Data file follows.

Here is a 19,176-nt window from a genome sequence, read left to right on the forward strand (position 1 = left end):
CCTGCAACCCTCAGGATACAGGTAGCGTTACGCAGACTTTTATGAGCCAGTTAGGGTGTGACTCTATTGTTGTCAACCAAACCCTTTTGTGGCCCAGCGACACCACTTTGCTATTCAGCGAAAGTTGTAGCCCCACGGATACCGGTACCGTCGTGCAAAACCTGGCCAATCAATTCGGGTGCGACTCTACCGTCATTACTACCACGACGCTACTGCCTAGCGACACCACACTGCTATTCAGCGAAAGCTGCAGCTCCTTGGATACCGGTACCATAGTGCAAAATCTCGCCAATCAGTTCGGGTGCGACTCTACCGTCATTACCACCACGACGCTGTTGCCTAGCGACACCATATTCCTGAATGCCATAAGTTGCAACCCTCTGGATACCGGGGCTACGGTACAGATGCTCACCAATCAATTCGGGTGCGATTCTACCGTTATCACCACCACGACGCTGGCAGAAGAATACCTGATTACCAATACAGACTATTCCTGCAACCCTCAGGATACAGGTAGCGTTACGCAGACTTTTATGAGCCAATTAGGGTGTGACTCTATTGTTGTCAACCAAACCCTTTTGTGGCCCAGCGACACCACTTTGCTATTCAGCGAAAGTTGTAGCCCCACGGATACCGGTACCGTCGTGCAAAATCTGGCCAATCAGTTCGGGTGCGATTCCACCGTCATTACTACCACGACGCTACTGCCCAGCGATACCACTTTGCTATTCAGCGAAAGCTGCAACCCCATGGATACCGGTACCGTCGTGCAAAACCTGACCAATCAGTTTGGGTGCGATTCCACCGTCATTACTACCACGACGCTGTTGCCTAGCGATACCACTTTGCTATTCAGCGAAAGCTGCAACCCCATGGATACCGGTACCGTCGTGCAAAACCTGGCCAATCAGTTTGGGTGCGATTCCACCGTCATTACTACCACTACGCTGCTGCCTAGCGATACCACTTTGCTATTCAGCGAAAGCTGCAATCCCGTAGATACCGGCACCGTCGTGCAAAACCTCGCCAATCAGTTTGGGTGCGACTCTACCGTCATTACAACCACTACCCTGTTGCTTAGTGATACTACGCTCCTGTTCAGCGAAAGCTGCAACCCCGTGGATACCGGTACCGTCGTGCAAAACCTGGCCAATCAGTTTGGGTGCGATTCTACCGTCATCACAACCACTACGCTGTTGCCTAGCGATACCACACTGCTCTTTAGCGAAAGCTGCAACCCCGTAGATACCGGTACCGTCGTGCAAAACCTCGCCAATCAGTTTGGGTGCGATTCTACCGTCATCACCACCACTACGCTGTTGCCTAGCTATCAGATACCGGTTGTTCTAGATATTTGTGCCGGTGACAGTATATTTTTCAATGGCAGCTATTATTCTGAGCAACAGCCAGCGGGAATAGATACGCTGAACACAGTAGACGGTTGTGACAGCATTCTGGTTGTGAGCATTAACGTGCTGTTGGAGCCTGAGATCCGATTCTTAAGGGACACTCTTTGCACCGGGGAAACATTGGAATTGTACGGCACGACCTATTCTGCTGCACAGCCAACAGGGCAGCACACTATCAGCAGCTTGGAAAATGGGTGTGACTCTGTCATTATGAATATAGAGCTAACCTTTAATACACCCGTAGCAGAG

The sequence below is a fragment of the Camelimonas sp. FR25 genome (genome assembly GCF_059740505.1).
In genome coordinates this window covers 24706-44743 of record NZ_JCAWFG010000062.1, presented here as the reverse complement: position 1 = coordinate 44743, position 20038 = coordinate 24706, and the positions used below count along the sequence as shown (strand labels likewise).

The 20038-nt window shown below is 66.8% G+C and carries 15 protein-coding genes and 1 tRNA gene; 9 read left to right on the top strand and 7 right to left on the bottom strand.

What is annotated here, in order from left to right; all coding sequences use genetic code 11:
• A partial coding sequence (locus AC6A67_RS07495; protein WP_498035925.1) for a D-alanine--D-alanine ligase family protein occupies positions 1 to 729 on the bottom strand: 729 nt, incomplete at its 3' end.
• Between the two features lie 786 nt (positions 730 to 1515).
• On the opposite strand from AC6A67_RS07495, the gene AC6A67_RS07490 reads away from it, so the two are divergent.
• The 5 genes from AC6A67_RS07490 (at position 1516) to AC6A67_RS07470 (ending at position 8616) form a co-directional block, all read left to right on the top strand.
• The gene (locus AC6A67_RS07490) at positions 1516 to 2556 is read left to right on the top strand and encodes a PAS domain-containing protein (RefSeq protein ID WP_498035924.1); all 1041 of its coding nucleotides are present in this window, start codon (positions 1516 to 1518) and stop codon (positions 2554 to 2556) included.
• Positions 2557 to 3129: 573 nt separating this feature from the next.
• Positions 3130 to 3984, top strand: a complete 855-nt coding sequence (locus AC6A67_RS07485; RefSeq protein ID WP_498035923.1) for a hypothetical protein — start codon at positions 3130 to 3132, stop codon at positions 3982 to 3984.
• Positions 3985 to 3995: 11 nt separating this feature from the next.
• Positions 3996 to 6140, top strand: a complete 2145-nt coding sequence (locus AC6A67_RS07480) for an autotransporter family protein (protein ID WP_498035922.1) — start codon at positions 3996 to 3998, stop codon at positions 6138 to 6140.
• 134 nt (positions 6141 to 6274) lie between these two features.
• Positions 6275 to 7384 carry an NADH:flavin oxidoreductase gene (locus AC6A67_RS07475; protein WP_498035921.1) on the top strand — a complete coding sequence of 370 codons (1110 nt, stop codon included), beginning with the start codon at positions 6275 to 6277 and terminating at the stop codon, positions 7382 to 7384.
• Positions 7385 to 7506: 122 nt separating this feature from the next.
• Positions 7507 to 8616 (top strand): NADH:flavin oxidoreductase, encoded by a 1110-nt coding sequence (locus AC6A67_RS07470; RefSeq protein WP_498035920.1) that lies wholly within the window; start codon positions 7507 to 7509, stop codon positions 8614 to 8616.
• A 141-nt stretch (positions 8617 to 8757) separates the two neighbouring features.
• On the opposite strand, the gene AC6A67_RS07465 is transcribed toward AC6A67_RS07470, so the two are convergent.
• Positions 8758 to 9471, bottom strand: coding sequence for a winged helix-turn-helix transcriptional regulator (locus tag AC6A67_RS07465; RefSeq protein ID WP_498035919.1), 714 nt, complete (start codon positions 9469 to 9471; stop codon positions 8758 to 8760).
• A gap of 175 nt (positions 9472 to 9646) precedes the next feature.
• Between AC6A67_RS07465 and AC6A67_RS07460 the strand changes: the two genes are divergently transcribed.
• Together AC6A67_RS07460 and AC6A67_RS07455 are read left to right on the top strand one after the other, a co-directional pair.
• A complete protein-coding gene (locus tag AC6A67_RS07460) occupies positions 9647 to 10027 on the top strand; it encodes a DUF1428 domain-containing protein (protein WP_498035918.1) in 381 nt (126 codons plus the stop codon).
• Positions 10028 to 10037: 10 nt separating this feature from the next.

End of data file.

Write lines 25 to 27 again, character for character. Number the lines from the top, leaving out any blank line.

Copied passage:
• Together AC6A67_RS07460 and AC6A67_RS07455 are read left to right on the top strand one after the other, a co-directional pair.
• A complete protein-coding gene (locus tag AC6A67_RS07460) occupies positions 9647 to 10027 on the top strand; it encodes a DUF1428 domain-containing protein (protein WP_498035918.1) in 381 nt (126 codons plus the stop codon).
• Positions 10028 to 10037: 10 nt separating this feature from the next.